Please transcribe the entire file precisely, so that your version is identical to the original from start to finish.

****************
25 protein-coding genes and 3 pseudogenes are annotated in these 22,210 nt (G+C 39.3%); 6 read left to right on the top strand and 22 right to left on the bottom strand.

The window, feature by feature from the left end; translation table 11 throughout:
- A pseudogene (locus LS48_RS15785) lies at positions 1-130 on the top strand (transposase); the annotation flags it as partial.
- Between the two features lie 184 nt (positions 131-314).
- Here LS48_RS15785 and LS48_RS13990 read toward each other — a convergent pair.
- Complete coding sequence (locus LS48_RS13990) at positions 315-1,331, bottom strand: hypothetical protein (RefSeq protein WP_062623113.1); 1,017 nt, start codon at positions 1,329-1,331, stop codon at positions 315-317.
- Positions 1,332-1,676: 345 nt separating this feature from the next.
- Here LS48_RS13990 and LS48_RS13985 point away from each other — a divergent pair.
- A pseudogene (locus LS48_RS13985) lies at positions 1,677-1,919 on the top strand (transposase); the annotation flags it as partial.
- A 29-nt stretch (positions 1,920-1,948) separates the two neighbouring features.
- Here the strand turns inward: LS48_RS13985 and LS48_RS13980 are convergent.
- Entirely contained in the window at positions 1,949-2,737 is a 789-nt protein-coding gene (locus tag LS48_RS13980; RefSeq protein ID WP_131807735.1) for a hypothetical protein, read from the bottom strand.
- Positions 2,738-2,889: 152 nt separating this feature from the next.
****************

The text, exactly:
25 protein-coding genes and 3 pseudogenes are annotated in these 22,210 nt (G+C 39.3%); 6 read left to right on the top strand and 22 right to left on the bottom strand.

The window, feature by feature from the left end; translation table 11 throughout:
- A pseudogene (locus LS48_RS15785) lies at positions 1-130 on the top strand (transposase); the annotation flags it as partial.
- Between the two features lie 184 nt (positions 131-314).
- Here LS48_RS15785 and LS48_RS13990 read toward each other — a convergent pair.
- Complete coding sequence (locus LS48_RS13990) at positions 315-1,331, bottom strand: hypothetical protein (RefSeq protein WP_062623113.1); 1,017 nt, start codon at positions 1,329-1,331, stop codon at positions 315-317.
- Positions 1,332-1,676: 345 nt separating this feature from the next.
- Here LS48_RS13990 and LS48_RS13985 point away from each other — a divergent pair.
- A pseudogene (locus LS48_RS13985) lies at positions 1,677-1,919 on the top strand (transposase); the annotation flags it as partial.
- A 29-nt stretch (positions 1,920-1,948) separates the two neighbouring features.
- Here the strand turns inward: LS48_RS13985 and LS48_RS13980 are convergent.
- Entirely contained in the window at positions 1,949-2,737 is a 789-nt protein-coding gene (locus tag LS48_RS13980; RefSeq protein ID WP_131807735.1) for a hypothetical protein, read from the bottom strand.
- Positions 2,738-2,889: 152 nt separating this feature from the next.